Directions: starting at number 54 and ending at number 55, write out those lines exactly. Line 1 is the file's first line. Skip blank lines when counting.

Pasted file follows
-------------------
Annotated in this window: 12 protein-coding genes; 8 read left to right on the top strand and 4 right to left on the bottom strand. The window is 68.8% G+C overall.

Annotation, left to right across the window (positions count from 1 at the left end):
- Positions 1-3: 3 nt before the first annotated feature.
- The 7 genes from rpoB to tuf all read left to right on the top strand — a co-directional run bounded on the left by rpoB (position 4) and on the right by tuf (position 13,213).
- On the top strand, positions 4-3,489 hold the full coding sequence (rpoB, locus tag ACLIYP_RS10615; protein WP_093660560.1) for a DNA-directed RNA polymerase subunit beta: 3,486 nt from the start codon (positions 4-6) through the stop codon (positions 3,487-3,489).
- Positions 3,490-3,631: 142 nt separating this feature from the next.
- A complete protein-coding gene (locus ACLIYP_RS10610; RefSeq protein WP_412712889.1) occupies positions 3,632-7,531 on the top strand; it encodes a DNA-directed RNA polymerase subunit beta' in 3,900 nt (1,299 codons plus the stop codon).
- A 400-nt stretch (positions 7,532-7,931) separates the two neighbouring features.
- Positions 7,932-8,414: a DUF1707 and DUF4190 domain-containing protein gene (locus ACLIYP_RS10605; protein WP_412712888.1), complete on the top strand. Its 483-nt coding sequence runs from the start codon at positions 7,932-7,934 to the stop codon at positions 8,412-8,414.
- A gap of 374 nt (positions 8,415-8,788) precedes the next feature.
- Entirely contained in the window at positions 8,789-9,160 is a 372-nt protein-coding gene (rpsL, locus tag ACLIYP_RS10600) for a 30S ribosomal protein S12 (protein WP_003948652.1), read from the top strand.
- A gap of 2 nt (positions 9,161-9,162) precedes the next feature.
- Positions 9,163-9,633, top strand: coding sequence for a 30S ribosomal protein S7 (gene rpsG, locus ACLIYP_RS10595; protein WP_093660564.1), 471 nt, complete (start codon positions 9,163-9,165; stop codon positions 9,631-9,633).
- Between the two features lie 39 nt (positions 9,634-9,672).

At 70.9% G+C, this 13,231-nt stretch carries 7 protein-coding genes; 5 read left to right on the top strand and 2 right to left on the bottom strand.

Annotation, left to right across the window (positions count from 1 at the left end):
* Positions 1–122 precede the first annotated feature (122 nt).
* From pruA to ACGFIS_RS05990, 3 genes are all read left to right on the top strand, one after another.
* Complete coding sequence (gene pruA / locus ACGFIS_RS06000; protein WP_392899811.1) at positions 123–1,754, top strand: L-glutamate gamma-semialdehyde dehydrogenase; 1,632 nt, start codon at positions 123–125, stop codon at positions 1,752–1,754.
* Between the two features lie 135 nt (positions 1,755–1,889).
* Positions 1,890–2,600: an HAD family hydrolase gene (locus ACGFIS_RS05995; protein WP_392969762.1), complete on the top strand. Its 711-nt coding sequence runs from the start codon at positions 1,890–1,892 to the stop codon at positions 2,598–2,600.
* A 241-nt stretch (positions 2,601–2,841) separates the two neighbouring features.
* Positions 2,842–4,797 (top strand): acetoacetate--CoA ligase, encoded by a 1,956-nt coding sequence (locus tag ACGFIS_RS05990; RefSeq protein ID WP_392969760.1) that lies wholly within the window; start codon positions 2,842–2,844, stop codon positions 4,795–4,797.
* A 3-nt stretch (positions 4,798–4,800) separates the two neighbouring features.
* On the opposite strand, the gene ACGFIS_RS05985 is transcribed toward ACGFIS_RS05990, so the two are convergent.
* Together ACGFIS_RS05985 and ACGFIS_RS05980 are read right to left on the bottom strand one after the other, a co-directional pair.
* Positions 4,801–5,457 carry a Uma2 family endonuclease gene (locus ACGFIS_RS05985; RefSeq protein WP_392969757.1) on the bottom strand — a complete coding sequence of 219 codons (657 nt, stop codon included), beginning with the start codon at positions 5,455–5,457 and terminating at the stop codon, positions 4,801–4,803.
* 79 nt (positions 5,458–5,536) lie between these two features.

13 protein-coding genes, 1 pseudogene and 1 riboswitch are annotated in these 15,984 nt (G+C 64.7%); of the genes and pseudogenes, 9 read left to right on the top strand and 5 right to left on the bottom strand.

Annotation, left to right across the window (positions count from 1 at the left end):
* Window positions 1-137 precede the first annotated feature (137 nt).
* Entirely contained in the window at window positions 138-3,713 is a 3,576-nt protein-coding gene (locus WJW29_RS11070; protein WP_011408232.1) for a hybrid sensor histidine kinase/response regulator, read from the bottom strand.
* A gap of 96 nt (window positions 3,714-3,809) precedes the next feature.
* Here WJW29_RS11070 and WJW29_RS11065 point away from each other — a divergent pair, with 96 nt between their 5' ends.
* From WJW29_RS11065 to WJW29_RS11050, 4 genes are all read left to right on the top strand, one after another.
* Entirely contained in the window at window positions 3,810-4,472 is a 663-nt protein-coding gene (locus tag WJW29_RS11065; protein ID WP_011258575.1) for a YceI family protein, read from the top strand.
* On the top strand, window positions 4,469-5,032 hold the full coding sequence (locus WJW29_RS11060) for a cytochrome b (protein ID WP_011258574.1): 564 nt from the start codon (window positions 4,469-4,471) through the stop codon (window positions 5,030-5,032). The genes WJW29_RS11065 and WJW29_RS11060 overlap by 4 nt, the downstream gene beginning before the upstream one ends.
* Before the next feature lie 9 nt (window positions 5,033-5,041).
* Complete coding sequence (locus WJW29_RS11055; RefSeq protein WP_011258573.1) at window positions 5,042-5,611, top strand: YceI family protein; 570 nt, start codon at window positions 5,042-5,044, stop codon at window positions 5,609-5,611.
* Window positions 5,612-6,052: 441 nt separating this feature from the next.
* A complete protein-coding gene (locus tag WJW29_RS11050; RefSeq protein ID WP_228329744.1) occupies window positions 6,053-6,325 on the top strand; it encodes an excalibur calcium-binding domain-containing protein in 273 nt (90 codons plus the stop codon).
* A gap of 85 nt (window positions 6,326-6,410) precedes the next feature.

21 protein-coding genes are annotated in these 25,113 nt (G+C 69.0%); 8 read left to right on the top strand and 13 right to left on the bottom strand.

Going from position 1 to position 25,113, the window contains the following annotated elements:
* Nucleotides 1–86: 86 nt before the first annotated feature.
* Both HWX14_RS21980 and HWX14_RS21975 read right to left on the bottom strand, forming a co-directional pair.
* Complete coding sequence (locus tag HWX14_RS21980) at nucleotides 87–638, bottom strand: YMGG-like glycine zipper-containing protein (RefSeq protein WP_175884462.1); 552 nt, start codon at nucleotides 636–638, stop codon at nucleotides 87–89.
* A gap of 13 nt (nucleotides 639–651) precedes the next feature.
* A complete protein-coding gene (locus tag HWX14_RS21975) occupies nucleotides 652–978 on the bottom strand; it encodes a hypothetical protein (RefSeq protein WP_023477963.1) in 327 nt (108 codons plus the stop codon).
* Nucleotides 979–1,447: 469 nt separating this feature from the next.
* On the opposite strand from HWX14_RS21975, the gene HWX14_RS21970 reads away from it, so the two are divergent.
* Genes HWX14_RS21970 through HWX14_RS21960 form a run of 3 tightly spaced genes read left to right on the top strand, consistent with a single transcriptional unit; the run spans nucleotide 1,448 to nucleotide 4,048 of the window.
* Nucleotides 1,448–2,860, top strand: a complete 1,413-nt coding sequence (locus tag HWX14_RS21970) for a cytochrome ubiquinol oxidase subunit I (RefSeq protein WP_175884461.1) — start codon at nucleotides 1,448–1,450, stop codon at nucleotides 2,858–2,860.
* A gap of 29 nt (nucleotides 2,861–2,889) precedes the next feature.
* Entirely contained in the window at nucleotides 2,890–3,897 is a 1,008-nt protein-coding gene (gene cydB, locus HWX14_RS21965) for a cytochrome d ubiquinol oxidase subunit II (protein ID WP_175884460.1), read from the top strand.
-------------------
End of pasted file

* A gap of 29 nt (nucleotides 2,861–2,889) precedes the next feature.
* Entirely contained in the window at nucleotides 2,890–3,897 is a 1,008-nt protein-coding gene (gene cydB, locus HWX14_RS21965) for a cytochrome d ubiquinol oxidase subunit II (protein ID WP_175884460.1), read from the top strand.